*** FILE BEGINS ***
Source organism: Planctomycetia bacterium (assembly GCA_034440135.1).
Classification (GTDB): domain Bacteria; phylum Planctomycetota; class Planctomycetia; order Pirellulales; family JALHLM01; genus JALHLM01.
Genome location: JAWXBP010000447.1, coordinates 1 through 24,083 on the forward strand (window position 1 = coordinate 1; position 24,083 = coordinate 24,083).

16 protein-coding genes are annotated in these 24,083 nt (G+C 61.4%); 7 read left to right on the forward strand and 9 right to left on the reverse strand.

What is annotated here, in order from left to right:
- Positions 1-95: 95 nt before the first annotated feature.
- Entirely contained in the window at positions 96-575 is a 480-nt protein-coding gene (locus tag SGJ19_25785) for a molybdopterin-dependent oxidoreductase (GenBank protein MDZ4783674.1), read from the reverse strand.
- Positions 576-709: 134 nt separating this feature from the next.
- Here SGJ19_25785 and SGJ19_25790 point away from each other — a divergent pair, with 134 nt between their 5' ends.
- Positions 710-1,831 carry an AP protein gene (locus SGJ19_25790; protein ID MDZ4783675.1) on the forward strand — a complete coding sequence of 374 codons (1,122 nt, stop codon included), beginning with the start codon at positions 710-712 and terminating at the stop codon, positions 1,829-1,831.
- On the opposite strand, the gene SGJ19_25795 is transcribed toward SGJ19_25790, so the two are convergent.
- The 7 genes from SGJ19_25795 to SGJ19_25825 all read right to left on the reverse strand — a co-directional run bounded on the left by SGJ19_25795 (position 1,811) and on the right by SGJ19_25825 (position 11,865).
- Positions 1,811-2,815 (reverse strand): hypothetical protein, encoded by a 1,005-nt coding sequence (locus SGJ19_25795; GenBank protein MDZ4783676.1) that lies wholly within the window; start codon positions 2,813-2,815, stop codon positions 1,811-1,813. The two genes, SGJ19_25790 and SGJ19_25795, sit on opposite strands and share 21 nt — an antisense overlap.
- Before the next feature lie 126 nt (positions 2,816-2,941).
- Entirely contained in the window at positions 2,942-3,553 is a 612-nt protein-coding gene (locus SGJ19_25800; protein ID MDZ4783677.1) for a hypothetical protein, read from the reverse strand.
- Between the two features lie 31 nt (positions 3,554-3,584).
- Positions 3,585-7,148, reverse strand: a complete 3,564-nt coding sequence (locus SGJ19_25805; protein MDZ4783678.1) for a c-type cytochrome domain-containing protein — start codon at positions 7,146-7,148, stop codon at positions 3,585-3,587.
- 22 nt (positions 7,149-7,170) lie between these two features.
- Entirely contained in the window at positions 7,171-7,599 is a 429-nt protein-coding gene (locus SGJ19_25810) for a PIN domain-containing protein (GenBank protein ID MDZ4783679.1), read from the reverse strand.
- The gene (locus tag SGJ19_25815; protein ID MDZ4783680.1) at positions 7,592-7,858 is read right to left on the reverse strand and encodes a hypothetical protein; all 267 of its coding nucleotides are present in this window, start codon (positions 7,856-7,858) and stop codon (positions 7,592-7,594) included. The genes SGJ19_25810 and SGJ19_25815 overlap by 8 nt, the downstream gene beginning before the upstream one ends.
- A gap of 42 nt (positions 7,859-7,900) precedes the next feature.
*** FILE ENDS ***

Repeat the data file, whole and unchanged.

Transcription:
Source organism: Planctomycetia bacterium (assembly GCA_034440135.1).
Classification (GTDB): domain Bacteria; phylum Planctomycetota; class Planctomycetia; order Pirellulales; family JALHLM01; genus JALHLM01.
Genome location: JAWXBP010000447.1, coordinates 1 through 24,083 on the forward strand (window position 1 = coordinate 1; position 24,083 = coordinate 24,083).

16 protein-coding genes are annotated in these 24,083 nt (G+C 61.4%); 7 read left to right on the forward strand and 9 right to left on the reverse strand.

What is annotated here, in order from left to right:
- Positions 1-95: 95 nt before the first annotated feature.
- Entirely contained in the window at positions 96-575 is a 480-nt protein-coding gene (locus tag SGJ19_25785) for a molybdopterin-dependent oxidoreductase (GenBank protein MDZ4783674.1), read from the reverse strand.
- Positions 576-709: 134 nt separating this feature from the next.
- Here SGJ19_25785 and SGJ19_25790 point away from each other — a divergent pair, with 134 nt between their 5' ends.
- Positions 710-1,831 carry an AP protein gene (locus SGJ19_25790; protein ID MDZ4783675.1) on the forward strand — a complete coding sequence of 374 codons (1,122 nt, stop codon included), beginning with the start codon at positions 710-712 and terminating at the stop codon, positions 1,829-1,831.
- On the opposite strand, the gene SGJ19_25795 is transcribed toward SGJ19_25790, so the two are convergent.
- The 7 genes from SGJ19_25795 to SGJ19_25825 all read right to left on the reverse strand — a co-directional run bounded on the left by SGJ19_25795 (position 1,811) and on the right by SGJ19_25825 (position 11,865).
- Positions 1,811-2,815 (reverse strand): hypothetical protein, encoded by a 1,005-nt coding sequence (locus SGJ19_25795; GenBank protein MDZ4783676.1) that lies wholly within the window; start codon positions 2,813-2,815, stop codon positions 1,811-1,813. The two genes, SGJ19_25790 and SGJ19_25795, sit on opposite strands and share 21 nt — an antisense overlap.
- Before the next feature lie 126 nt (positions 2,816-2,941).
- Entirely contained in the window at positions 2,942-3,553 is a 612-nt protein-coding gene (locus SGJ19_25800; protein ID MDZ4783677.1) for a hypothetical protein, read from the reverse strand.
- Between the two features lie 31 nt (positions 3,554-3,584).
- Positions 3,585-7,148, reverse strand: a complete 3,564-nt coding sequence (locus SGJ19_25805; protein MDZ4783678.1) for a c-type cytochrome domain-containing protein — start codon at positions 7,146-7,148, stop codon at positions 3,585-3,587.
- 22 nt (positions 7,149-7,170) lie between these two features.
- Entirely contained in the window at positions 7,171-7,599 is a 429-nt protein-coding gene (locus SGJ19_25810) for a PIN domain-containing protein (GenBank protein ID MDZ4783679.1), read from the reverse strand.
- The gene (locus tag SGJ19_25815; protein ID MDZ4783680.1) at positions 7,592-7,858 is read right to left on the reverse strand and encodes a hypothetical protein; all 267 of its coding nucleotides are present in this window, start codon (positions 7,856-7,858) and stop codon (positions 7,592-7,594) included. The genes SGJ19_25810 and SGJ19_25815 overlap by 8 nt, the downstream gene beginning before the upstream one ends.
- A gap of 42 nt (positions 7,859-7,900) precedes the next feature.